Updated: Jan 7
Many years ago while working in a call center I was given a book on the subject of leadership, specifically, The 21 Irrefutable Laws of Leadership by Jonathan Maxwell. At the time, my focus was keenly aligned with climbing the ranks and advancing my career path. It was a good read and I gleaned some useful insights, for example:
“The best place for a leader isn't always the top position. It isn't the most prominent or powerful place. It's the place where he or she can serve the best and add the most value to other people."
According to Maxwell, leadership is about service. It is about what one can add unto another. This, of course, extends beyond board rooms, office parks and legislative chambers. Leadership by example is essential. We have seen all too often from our so-called leaders in business, healthcare, education and government, asking us to do as they say, not as they do.
So what does it mean to lead? In my humble opinion, the quality of leadership is directly correlated with the quality of listening. No, not what's on the radio or TV or streaming from a smart device. Although, this can and will influence how one leads. I am referring to an inner mechanism of listening for guidance for the best course of action, or a simple next step. A man is compelled to act according to a vision for his life. And that vision includes recruiting others who share a vision and will respect his leadership to achieve an outcome.
We lead our lives according to memory or inspiration. When listening for guidance, we have a choice between the familiar past or a new experience. Discerning the difference is a matter of self-awareness and tuning in somatically. One is restrictive, and the other is expansive. Both often come with a degree of discomfort and second-guessing. For example, there's a health issue. One course of action states go see a doctor for medical treatment. This will present as a logical, sensible course of action, however, it may be based in fear. If we were to continue listening through calming practices like meditation, or really just being still in a quiet place for a period of time, we may receive an inspiration to resolve the issue without medical intervention. If we're having trouble financially, there may be an urgency to get a job that pays better, or cut back on spending. An inspiration would lead us upon a different path that solves our financial troubles once and for all.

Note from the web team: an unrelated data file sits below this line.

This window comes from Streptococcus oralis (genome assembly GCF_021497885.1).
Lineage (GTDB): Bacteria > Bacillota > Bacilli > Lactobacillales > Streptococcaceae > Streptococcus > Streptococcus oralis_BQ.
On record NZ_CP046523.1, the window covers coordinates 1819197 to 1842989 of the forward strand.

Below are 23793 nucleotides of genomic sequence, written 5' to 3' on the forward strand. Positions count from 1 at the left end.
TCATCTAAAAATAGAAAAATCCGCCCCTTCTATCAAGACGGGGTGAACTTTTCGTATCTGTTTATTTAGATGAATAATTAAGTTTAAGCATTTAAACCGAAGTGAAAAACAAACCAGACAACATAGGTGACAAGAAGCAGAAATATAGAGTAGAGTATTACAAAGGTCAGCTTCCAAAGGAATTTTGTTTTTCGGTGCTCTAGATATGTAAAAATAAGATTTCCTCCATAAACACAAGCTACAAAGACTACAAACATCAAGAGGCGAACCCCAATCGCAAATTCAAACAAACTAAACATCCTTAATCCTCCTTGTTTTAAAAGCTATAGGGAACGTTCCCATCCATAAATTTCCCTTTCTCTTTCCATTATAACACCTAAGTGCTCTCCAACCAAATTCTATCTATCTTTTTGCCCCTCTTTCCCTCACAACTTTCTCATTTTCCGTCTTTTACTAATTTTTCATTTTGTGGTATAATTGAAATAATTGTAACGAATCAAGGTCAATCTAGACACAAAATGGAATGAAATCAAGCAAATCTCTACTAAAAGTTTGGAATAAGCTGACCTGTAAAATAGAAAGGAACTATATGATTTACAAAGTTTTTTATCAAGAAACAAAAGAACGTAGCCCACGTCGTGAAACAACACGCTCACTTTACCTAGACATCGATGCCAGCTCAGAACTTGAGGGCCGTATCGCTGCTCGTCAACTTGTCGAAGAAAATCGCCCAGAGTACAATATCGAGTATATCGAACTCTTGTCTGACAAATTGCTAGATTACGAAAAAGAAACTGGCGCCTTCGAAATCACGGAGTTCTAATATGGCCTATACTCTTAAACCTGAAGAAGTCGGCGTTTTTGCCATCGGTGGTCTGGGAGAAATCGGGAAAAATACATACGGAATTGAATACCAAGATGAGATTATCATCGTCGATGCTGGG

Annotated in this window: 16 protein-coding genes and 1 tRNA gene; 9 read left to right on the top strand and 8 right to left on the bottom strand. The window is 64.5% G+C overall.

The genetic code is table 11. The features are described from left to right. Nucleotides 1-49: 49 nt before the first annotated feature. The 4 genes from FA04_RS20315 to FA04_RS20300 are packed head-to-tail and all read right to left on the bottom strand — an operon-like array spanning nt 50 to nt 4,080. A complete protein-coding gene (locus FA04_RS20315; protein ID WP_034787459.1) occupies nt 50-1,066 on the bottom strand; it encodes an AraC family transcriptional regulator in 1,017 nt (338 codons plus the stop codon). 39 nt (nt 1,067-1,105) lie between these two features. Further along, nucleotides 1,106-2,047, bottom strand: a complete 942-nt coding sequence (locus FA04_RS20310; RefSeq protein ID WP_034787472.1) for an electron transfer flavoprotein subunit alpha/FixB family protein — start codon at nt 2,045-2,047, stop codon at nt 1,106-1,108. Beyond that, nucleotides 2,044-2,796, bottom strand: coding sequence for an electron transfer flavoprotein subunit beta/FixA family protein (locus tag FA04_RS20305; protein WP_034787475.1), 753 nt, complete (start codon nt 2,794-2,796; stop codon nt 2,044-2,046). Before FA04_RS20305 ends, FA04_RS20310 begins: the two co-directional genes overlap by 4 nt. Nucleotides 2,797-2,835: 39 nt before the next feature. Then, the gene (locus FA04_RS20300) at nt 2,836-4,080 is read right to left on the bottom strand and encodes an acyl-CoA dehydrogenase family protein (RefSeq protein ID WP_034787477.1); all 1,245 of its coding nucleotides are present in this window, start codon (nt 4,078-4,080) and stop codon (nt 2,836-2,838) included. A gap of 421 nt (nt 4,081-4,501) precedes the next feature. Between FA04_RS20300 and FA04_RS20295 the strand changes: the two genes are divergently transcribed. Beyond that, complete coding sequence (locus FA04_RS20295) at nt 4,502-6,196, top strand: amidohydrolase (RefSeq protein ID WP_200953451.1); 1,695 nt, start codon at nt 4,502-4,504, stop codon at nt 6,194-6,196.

It is important to note that whatever we choose as a course of action, there's invariably an opportunity to learn and develop our leadership quotient. Quite frankly, we are mostly listening to a loop of pre-programmed limiting belief systems inherited from family members, teachers, authority figures and those with whom we associate. Nobody wants to mess up, and so we are prone to making a choice to avoid pain, seeking advice from others who are also motivated by pain avoidance. And this becomes amplified when we recognize that what we choose impacts everyone else, for better or worse. Sometimes a choice needs to be made on the fly, and the familiar course offers a hedge against the worst-case scenario.
What if we dig a little deeper next time we're faced with an important choice point in our lives? Inspiration is always there, whether we hear it or not. A wise friend once said, "Listen like your life depends on it." As a leader, you likely have a partner, staff, children, community members or an entire nation depending upon your listening. Every choice has a consequence, and every moment offers an opportunity to listen.